I do believe I am running out of space � and time. Next month I will discuss the pharmacological treatment options for vagal LAF and carry on with the reporting of the survey results. Also, in the next and future issues I will focus on the non-pharmacological options for the management of LAF. Yoga, qi gong, deep breathing, meditation, and certain traditional Chinese medicine approaches may well prove to be the ultimate solution. It is also possible that certain herbal combinations could be effective in preventing vagal attacks.

Until next month!


  1. Karjalainen, Jouko, et al. Lone atrial fibrillation in vigorously exercising middle aged men: case-control study. British Medical Journal, Vol. 316, June 13, 1998, pp. 1784-85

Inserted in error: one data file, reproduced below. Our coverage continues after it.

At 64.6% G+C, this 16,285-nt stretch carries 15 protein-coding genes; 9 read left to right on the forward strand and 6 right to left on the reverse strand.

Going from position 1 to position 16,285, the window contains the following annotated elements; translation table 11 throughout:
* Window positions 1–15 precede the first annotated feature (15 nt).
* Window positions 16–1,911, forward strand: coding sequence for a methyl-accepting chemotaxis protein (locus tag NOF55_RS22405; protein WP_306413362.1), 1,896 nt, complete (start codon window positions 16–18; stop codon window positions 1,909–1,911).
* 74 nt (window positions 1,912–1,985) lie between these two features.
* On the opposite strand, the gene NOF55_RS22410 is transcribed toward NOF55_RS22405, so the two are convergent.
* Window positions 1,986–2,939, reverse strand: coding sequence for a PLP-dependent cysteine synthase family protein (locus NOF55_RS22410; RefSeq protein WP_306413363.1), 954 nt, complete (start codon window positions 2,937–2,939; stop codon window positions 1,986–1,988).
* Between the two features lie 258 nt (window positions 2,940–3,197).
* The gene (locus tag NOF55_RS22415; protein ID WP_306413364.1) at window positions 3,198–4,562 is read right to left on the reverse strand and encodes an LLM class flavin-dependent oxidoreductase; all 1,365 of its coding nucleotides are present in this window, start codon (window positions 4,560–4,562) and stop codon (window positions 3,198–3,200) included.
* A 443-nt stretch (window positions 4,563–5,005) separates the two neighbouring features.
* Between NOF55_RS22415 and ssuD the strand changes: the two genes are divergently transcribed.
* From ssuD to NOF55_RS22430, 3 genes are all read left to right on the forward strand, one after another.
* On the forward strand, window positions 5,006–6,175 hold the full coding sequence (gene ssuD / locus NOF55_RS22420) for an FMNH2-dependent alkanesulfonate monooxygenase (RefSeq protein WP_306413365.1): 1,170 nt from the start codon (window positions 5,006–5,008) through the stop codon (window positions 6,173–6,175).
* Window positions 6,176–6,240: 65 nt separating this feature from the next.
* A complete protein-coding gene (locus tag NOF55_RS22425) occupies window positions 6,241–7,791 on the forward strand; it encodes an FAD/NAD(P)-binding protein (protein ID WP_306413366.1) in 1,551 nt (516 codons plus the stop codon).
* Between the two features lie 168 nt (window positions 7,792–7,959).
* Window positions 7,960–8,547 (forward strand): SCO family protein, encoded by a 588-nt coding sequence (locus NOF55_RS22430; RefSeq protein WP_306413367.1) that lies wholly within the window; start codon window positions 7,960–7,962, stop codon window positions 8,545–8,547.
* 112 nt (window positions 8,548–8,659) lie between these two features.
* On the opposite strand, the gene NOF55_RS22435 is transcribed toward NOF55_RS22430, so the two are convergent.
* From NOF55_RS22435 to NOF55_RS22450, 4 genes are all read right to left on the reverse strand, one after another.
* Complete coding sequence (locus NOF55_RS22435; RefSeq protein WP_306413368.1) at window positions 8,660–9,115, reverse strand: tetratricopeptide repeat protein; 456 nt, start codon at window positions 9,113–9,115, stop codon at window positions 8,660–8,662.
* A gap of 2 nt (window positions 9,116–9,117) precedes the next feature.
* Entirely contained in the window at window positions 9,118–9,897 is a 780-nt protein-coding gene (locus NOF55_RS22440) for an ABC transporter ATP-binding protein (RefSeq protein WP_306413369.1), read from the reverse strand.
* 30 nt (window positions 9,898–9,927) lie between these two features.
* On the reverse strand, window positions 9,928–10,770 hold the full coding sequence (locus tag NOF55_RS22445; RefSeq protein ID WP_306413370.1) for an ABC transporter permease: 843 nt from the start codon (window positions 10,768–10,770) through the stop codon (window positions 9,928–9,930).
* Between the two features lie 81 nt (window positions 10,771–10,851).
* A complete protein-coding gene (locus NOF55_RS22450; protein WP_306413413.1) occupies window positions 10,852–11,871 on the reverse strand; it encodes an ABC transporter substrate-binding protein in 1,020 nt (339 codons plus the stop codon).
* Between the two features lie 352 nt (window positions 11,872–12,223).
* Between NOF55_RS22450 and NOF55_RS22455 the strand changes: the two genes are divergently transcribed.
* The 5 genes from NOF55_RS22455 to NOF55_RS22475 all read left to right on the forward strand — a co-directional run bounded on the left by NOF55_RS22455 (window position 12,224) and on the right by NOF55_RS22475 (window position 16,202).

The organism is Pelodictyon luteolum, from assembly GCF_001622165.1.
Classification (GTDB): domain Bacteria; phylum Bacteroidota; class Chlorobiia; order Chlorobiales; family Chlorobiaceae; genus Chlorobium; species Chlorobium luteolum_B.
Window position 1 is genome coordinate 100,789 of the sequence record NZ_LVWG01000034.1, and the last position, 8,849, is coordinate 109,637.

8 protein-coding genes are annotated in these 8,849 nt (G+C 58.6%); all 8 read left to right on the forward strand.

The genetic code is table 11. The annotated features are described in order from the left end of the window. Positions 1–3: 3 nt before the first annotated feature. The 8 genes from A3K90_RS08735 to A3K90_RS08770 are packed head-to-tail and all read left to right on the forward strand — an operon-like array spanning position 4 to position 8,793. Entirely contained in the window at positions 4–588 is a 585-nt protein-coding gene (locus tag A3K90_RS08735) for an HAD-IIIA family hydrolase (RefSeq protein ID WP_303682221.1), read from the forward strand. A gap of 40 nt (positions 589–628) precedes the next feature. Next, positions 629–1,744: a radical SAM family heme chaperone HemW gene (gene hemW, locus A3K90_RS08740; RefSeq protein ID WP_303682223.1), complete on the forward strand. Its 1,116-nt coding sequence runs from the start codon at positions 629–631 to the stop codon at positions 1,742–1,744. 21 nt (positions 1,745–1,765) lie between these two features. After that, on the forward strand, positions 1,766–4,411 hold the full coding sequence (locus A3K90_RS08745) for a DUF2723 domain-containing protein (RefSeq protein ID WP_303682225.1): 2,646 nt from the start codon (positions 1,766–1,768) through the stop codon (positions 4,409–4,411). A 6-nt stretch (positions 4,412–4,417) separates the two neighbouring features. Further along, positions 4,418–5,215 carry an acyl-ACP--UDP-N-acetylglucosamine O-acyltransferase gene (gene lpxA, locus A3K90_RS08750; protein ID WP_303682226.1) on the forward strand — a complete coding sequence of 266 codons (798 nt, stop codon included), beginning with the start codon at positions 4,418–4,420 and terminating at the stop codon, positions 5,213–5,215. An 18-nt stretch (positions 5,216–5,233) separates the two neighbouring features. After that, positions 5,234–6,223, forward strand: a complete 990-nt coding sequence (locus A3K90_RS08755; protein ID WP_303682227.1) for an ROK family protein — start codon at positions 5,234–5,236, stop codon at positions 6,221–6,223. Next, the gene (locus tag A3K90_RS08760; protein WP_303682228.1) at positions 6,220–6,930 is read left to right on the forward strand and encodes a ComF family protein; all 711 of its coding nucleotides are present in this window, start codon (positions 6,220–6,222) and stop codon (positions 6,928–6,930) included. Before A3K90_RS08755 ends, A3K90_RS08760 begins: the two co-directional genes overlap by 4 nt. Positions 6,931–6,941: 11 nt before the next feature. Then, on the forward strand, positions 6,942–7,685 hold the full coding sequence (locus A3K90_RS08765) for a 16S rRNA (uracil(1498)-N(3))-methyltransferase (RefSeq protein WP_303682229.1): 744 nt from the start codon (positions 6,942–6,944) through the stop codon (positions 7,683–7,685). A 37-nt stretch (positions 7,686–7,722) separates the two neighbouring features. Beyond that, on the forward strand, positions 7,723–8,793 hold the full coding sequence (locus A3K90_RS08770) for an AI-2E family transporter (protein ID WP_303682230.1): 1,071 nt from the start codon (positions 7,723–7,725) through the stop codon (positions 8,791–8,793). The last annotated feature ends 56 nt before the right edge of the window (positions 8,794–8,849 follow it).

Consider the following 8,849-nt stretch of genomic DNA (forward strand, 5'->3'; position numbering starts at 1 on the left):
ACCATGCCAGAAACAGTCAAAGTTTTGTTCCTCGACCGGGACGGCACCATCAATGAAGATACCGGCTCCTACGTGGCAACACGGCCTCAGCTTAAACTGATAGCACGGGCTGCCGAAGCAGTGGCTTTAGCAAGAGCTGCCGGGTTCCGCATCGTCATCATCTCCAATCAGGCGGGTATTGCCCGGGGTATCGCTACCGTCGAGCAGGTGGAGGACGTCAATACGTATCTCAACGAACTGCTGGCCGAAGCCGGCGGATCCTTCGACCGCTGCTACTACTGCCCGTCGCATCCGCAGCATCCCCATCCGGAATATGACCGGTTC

2. Falk, Rodney H. and Podrid, Philip J., editors. Atrial Fibrillation: Mechanisms and Management. 2nd edition, 1997, Lippincott-Raven Publishers, Philadelphia, PA.
  3. Saoudi, Nadir, et al., editors. Atrial Flutter and Fibrillation: From Basic to Clinical Applications. 1998, Futura Publishing Co., Armonk, NY.
  4. Sticherling, Christian, et al. Effects of digoxin on acute, atrial fibrillation: induced changes in atrial refractoriness. Circulation, Vol. 102, November 14, 2000, pp. 2503-08

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The AFIB REPORT is published monthly by Hans R. Larsen MSc ChE
1320 Point Street Victoria, BC, Canada V8S 1A5
Phone: (250) 384-2524
E-mail: [email protected]
Copyright © 2002 by Hans R. Larsen

The AFIB REPORT does not provide medical advice. Do not attempt self-diagnosis or self-medication based on our reports.
Please consult your health-care provider if you wish to follow up on the information presented.